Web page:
It is not surprising that 58% of Canadians are affected by the pressures of balancing demands such as work, home and other responsibilities, according to the Canadian Mental Health Association. But how do we know when it’s too much?
For some of us the consequences of trying to do too much manifests itself through fatigue or lack of concentration, for others it may be isolation from loved ones or missing important events due to a busy work schedule, resulting in guilt or even a sense of losing control. And an increase in demands at work can lead to even greater expectations of your time and responsibilities, tipping the scales even further away from the balance we all crave.
Balancing your work with family life is long-term, but the stress doesn’t have to be. The following are some tips for achieving better balance:
Savour your breaks. Taking well-needed breaks at work or home, results in greater productivity.
Plan. Organize priorities versus general tasks – including set times for emails – and what can be delegated to allow more room for things you enjoy.
Consider your schedule options. Do you have the flexibility to create a work schedule that might work better for you, such as a compressed work-week, working longer hours and/or less days?
Know your limits. Taking on more responsibilities than you can handle will add to your stress. It’s ok to respectfully decline, in order to remain productive with the tasks you already have.
Take a little “me” time between work and home. Enjoy a walk to rejuvenate or a tea for a little down time – something that gives you a break before getting into your routine at home.
What happens at work stays there. Create a boundary between work and home life. Commit to your personal time, including breaks from the cell phone.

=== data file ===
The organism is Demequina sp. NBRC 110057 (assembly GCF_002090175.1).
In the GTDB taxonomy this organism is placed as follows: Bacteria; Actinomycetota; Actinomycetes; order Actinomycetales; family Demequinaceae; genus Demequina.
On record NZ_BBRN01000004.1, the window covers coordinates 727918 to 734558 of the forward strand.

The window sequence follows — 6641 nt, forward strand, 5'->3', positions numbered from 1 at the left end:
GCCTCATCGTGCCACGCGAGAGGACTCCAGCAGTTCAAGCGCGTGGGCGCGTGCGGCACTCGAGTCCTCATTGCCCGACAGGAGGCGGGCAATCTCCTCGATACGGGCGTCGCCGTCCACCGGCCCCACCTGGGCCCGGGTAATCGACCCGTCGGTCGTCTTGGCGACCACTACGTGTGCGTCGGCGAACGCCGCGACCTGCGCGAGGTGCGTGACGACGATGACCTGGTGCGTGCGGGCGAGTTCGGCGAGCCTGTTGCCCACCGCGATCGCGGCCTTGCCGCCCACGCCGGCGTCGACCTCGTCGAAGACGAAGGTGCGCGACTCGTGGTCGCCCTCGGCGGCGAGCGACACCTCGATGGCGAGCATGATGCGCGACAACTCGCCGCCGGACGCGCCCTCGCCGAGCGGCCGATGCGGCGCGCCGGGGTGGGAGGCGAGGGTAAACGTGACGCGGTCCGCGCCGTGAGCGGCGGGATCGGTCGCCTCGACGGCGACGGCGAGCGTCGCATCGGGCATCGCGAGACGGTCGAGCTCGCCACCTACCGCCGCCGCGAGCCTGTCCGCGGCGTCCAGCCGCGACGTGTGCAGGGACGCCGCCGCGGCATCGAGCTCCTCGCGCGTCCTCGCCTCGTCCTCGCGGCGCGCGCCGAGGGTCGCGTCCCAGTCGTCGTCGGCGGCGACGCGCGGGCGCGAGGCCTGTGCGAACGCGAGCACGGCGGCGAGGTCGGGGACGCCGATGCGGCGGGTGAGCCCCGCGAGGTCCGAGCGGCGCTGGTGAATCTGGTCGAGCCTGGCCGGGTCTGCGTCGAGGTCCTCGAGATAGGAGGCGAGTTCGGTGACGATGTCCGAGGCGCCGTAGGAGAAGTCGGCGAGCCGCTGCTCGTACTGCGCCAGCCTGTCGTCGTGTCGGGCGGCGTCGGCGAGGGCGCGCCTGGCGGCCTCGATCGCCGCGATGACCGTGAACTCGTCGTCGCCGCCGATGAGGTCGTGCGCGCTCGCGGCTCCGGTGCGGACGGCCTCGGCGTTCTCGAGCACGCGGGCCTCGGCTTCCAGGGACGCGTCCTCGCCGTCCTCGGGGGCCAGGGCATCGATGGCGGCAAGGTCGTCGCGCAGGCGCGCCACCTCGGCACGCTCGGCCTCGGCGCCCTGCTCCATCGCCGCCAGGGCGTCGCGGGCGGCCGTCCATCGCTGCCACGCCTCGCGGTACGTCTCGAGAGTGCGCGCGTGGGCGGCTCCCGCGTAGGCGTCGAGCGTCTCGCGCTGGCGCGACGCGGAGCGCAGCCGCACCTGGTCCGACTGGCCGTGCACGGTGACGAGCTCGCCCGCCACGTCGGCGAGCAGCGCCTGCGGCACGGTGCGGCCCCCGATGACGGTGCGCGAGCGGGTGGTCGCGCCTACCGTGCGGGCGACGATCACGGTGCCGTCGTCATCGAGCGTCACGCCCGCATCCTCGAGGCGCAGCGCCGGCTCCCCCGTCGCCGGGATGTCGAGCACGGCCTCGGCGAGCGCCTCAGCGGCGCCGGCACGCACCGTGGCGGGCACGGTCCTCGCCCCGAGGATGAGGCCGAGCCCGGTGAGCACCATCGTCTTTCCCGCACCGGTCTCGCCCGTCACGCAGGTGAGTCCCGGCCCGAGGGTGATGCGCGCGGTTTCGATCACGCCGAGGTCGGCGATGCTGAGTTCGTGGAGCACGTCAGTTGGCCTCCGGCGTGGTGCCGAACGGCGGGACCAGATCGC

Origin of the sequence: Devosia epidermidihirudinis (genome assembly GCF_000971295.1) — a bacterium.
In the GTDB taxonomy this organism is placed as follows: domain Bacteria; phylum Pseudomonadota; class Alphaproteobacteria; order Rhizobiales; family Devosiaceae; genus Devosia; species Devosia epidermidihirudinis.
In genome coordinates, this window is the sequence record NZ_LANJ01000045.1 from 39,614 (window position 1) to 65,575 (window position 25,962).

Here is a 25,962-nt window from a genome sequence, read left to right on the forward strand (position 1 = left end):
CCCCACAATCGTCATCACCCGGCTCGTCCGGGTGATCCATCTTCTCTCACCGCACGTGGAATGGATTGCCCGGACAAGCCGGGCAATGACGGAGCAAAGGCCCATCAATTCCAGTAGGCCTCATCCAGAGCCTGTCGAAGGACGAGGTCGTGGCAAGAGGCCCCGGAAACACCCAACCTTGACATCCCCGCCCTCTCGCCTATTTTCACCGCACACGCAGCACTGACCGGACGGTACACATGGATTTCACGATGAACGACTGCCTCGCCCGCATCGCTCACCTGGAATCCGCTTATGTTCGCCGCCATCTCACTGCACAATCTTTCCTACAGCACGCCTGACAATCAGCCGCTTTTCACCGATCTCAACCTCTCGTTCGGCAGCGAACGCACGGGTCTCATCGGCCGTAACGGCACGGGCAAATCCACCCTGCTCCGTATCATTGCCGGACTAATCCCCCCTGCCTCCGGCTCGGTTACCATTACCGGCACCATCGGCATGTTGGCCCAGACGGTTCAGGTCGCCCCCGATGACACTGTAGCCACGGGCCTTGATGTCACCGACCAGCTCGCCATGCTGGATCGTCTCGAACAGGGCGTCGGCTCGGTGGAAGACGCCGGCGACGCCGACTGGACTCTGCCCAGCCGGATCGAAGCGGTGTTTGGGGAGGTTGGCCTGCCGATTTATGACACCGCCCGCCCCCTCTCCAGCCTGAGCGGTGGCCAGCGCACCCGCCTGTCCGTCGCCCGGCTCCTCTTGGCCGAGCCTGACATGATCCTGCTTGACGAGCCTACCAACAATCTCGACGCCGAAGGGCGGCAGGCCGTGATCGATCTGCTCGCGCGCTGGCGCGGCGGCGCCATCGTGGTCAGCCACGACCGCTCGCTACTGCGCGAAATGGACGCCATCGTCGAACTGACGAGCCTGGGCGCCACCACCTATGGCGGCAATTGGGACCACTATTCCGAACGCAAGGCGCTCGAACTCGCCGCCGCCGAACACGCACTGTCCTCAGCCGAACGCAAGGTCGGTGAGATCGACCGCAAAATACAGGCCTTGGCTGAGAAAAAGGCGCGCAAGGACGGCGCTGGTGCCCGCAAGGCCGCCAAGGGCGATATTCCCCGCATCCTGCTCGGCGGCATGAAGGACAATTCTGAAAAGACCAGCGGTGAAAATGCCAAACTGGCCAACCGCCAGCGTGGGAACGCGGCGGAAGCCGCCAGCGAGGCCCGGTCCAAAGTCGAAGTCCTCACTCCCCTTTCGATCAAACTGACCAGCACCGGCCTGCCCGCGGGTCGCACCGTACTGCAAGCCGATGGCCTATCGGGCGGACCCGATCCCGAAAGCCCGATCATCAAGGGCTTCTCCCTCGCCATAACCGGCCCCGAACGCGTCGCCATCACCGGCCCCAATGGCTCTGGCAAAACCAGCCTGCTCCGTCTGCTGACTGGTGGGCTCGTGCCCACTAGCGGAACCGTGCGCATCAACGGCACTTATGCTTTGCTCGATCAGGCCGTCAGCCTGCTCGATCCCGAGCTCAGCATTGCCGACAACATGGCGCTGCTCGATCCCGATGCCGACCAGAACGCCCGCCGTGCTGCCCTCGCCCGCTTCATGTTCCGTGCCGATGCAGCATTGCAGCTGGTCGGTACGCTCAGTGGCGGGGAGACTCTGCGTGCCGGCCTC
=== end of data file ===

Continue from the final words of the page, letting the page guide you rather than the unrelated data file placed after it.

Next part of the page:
Spread out your demands at home. Rather than leaving all of your responsibilities at home for your day off, spread it out throughout the week, so you actually get some time off.
Work with your support systems. A team effort at work means you have each other’s back when you need a hand. And with everyone pitching in at home means that one person isn’t carrying the burden of having to do everything.
Change your attitude. According to research, your perception determines whether a situation is stressful or not – making it better or worse. For instance, if you see value in your daily work or life responsibilities, the stressors that go with them may motivate you to improve situations, versus resent them, therefore, reducing the stress.
Take care. Optimize your energy so you can meet your demands. Getting enough sleep, eating healthy and staying active contribute to physical balance and a sense of overall well being.Part of taking care is also seeking someone to talk to if needed – personally or professionally.
Play. Engaging your body and mind in a fun activity is a great way to get you away from daily demands, get your mind off stressors and give your body a chance to restore itself. Be it a structured sport or class, social activity or quiet walk alone, it’s an essential part of survival – a necessary part of physical and mental health, according to researcher Cale Magnuson of the University of Illinois. He indicates, “Play is what lifts people out of the mundane. I sometimes compare play to oxygen – it’s all around us, yet goes mostly unnoticed or unappreciated until it is missing.”
Revisit your needs. As demands come and go, so does our stress – for better or worse. Adjust your life to maintain balance as your need arises.
Cheryl Patterson has a B.A. in Psychology and has researched the area of stress for over ten years. For more on Cheryl visit www.cherylpatterson.ca.